By Carlos Aznarez – December 28, 2019
A very special battle took place on the last Friday of 2019 in Chile to recover the Plaza de la Dignidad. Those who are experienced in street struggle since the first riot last October knew about the presence of a large amount of Carabineros officers (pacos, as they are called by most Chileans) since the early afternoon. With their traditional armored cars ready to fire high powered water containing all sorts of poisonous chemicals, some on their horses or on motorcycles and others in vehicles, the pacos seemed prepared to unleash another round of brutal repression on the scene.
In a nearby square, a potluck made by the Workers Class Union served food for those young participants who would later be in the front row of the fight. A few minutes after serving pasta with tomato sauce, police officers arrived to check the backpacks of several young people who were eating on the grass. Shouts were heard as the pacos on horseback were arrogantly riding through, “You pacos are assholes why don’t you leave us alone” or “we’ll see you in a little while.”
Young people started gathering in the different corners of Dignity Square, banging on pots and pans and singing their chants. The intention was evidently to occupy Dignity Square once again. Suddenly, without any provocation, a water cannon started to fire on a group of boys and girls and the confrontation began.
From that point on the place filled up with tear gas, people running all around, and indigenous Mapuche and Chilean flags hoisted everywhere. Right at that moment from the top of a building, the Dignity Square radio station started broadcasting and as soon as they heard the voice of one of its hosts, young people who were running and dodging the powerful water cannon bursts into applause and more shouts. The radio station had accomplished its goal set by the group of militants who had brought it into operation, joining the struggle to denounce the repression of the dictatorial Sebastian Piñera regime. Rebel music started to play again and the street stirred up again at the rhythms of local songs and the loud noise of the tear gas bombs. A radio speaker told us that “scores of singers and all sort of groups are sending their music with lyrics related to street struggle against the system to them, to encourage protesters in hard moments of police repression.”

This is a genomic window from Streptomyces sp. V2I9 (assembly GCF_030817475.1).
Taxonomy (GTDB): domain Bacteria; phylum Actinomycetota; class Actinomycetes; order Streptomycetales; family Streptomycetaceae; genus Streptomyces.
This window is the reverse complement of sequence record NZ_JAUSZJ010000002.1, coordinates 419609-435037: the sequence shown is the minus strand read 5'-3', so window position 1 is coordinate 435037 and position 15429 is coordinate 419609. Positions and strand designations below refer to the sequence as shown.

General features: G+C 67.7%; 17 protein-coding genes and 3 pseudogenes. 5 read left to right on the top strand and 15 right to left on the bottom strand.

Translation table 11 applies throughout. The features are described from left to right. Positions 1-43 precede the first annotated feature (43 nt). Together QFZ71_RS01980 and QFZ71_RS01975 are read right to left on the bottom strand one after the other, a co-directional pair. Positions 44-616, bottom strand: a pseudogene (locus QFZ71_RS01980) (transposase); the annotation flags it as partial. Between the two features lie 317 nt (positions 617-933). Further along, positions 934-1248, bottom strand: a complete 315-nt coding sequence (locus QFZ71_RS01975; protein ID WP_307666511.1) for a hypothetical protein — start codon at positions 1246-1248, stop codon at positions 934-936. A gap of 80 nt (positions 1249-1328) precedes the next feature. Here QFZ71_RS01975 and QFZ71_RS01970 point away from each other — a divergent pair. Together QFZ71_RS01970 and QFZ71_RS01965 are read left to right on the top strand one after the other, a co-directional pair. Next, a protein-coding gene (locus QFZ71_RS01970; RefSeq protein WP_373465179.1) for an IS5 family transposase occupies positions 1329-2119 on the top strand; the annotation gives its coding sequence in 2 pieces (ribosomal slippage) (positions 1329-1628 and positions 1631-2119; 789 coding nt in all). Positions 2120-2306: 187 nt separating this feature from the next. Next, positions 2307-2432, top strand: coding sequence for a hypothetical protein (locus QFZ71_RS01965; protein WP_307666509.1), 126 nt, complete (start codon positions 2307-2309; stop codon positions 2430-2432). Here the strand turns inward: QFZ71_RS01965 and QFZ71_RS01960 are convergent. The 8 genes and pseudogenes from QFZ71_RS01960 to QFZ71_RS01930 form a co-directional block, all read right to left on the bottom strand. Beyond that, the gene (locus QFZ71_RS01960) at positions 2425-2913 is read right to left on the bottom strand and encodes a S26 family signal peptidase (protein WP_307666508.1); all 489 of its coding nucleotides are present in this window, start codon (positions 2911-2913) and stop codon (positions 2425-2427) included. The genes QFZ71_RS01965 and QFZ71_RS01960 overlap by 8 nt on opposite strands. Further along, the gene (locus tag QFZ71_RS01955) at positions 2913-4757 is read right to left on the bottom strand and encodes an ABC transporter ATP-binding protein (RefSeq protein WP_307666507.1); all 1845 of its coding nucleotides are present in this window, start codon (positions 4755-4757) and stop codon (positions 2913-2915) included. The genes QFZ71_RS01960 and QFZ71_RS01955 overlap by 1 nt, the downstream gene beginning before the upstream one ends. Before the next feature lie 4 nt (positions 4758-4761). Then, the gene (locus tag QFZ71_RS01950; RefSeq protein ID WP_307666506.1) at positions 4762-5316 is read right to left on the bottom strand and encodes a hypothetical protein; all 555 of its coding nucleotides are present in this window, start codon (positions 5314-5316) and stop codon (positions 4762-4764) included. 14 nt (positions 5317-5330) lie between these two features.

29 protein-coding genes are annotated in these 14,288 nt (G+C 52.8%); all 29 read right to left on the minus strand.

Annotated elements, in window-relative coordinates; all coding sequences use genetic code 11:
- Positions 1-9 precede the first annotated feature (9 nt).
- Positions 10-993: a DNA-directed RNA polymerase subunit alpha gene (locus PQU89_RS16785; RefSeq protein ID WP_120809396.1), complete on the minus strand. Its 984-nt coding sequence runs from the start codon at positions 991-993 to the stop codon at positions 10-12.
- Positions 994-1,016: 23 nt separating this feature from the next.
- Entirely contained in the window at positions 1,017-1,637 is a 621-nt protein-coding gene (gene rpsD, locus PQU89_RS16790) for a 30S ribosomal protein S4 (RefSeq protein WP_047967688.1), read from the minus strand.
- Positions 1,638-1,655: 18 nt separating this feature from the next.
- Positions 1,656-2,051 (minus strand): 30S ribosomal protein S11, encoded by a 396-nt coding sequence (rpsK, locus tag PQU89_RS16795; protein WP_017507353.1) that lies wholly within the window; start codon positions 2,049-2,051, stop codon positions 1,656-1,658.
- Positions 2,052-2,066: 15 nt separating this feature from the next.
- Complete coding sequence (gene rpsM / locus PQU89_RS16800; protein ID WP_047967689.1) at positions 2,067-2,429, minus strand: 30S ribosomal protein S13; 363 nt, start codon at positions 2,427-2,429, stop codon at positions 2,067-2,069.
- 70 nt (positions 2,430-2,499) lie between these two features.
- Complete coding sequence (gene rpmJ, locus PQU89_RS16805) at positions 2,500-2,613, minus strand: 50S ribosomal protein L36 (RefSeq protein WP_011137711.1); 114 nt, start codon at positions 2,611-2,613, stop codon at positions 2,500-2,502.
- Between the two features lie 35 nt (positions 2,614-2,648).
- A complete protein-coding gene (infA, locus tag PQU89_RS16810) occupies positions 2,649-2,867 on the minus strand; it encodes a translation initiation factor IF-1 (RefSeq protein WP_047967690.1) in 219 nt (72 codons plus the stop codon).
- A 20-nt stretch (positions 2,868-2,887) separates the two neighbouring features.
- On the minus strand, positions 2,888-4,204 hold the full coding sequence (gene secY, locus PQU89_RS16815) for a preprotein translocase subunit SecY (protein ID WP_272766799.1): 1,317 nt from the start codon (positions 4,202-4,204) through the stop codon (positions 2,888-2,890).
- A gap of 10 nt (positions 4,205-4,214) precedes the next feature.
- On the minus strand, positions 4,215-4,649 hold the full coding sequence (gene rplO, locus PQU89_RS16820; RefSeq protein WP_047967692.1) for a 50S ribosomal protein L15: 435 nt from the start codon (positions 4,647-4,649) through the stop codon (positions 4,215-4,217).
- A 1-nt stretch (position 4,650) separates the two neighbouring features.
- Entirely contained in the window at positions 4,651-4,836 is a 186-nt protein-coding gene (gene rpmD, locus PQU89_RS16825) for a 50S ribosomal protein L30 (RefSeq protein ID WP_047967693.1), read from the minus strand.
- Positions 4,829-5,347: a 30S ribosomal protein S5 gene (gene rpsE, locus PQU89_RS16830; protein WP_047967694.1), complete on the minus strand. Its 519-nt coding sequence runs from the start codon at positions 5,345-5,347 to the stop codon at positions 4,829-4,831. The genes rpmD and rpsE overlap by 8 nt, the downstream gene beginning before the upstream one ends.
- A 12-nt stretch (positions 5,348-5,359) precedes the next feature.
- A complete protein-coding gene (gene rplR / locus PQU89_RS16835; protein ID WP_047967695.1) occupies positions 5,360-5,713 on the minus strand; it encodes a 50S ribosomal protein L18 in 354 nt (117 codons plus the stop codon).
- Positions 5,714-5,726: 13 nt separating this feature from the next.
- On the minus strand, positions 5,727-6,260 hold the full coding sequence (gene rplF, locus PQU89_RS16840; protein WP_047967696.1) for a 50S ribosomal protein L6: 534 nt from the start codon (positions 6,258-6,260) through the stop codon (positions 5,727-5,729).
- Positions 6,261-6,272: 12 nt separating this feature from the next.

In the streets, scenes led by the youth are unforgettable for those who were there. Girls and boys dancing while evading water cannons, while others were picking up tear gas bombs and sending them back to the groups of police. Medical attendants with their typical red or blue crosses painted on their helmets alleviating the effect of the gases with water and bicarbonate or lemon juice. “People united…” chanted the north corner; “Asshole pacos,” said those in the front. Meanwhile police lines all at once came together and created an unbearable climate of harassment that would only be broken by the heroic “front-row,” containing the attack with their slingshots and rubble. Officers were also faced by young girls who were insulting them or recalling that they too came from humble origins and that they were beating people who could be their own brothers or sons.